10 Problems With the Income Tax

Tax foe calls the income tax corrupt, unfair and way too expensive.

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By Paul Bedard, Washington Whispers

With it getting to be Tax Day, April 15, then it's time for the anti-tax brigade to start the chant: Kill the tax code. Leading the rally this year is Ken Hoagland, who is chairman of the Online Tax Revolt and who just penned The FairTax Solution.

His idea is to trade income taxes for consumption taxes. Fix taxes, he tells us, "or rip it out by the roots and replace it." In advance of Tax Day, he wrote up for Whispers his 10 biggest complaints with the income tax:

1. It's too complicated. Even a degree in rocket science won't save you from 67,500 pages of all but indecipherable tax code regulations. It confuses the IRS, the secretary of treasury and even the former chairman of the House Ways and Means Committee. It's an annual nightmare that has spawned a tax industry based on complexity created by our own government.

2. It's too expensive. The complexity of the code costs a lot of money—more than $310 billion last year on the paperwork alone. Small businesses often pay more in paperwork expenses than the taxes they pay. Can any law be just, much less efficient, that costs so much to obey?

3. It's unfair. Income is commonly double and triple taxed, married people pay higher rates than singles living together and Congress' mistake in failing to index the Alternative Minimum Tax for inflation now threatens to define as "wealthy" those with as little as $80,000 a year in income. How just can a tax be that rewards those who hide income either here or offshore or have tax lobbyists to broker special deals?

4. It damages the economy. Income taxes are levied on work, savings, and investments. In essence, the government grows by taking money from what makes the economy grow. Such a system retards capital formation, job growth, and a higher savings rate and, as such, stymies economic growth or recovery.

5. It's been corrupted. More than a billion dollars a year is spent lobbying the tax code. Congress has sold off two to three tax breaks a day every day they've been in session for the last 20 years. It makes Congressmen powerful and lobbyists rich and creates a tax system with more loopholes than Swiss cheese. It's very lucrative for those in Washington and very bad for those without a lobbyist.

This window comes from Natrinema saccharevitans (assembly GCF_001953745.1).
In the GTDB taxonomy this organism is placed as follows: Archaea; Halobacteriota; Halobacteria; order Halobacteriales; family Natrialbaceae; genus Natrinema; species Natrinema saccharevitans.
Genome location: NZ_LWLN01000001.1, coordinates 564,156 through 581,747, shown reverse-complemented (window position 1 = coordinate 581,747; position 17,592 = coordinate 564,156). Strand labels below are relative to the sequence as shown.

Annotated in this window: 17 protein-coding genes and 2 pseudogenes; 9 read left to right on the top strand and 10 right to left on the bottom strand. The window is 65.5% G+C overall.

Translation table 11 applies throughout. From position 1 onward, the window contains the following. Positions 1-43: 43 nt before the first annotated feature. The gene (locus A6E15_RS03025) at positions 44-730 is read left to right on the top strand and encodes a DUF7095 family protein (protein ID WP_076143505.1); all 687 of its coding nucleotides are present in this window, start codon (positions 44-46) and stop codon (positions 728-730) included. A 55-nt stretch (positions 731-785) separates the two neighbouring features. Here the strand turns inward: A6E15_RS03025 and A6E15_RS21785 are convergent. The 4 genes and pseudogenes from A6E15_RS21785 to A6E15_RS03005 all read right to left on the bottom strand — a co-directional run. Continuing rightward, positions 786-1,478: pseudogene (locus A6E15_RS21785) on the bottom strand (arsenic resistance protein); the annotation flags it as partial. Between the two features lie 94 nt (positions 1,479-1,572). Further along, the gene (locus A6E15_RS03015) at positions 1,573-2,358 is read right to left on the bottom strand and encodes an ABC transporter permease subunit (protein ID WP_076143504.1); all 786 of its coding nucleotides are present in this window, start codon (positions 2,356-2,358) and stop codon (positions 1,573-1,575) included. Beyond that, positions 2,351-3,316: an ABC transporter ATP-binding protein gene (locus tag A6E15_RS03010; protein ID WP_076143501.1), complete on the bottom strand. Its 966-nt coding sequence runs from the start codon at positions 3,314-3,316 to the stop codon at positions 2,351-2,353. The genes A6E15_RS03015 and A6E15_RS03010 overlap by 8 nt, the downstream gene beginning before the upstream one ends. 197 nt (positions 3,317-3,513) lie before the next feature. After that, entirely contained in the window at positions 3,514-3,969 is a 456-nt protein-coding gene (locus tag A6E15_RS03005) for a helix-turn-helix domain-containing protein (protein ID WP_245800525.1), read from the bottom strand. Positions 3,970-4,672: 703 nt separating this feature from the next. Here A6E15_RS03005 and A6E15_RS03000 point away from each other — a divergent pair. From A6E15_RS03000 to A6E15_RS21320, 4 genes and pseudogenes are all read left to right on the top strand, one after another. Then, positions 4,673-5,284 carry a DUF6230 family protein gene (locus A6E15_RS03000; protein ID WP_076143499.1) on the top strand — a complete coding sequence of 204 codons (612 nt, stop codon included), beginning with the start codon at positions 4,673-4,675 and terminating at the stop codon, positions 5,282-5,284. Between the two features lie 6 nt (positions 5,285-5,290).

6. It undermines American companies. Foreign governments often forgo domestic taxes on products for sale overseas. American companies don't get that break and carry the second highest corporate tax rate in the world, employee FICA taxes, and significant tax compliance costs as the cost of doing business here. It puts the "Made in America" label at a significant producer price disadvantage and drives jobs overseas.

7. It hides the cost of government. Taxes are withheld from paychecks, hiding from plain sight the cost of federal spending and its relationship to our own earnings. For many Americans, federal spending mistakenly seems like "free money." The resulting tenuous connection between personal wealth and government profligacy allows politicians to promise more and more from the Treasury to win elections and satisfy their own political ambitions. That's destructive.

8. It's intrusive. Once upon a time it was no one's business how much money we made or how we spent it. Today it is the right and duty of the federal government to track every penny we earn, save, or spend. It has created a system where every business decision is weighed against tax consequences and where pastors are told what they can and can't say from the pulpit to keep their non-profit status.

9. It hurts consumers and workers. Business taxes don't come out of CEO's personal accounts but are paid for by consumers when taxes are "embedded" in wholesale and retail prices. When competition with foreign producers won't allow a higher price point to cover taxes, employee's wages and benefits take the hit.

10. It makes us into modern day serfs. We get what's left over in our paychecks after the federal government has taken its share. That means the fruits of our labors belong first to our government. That's backwards and not at all what the Founding Father's had in mind.

For more, check out his site and www.fairtax.com or his book The FairTax Solution.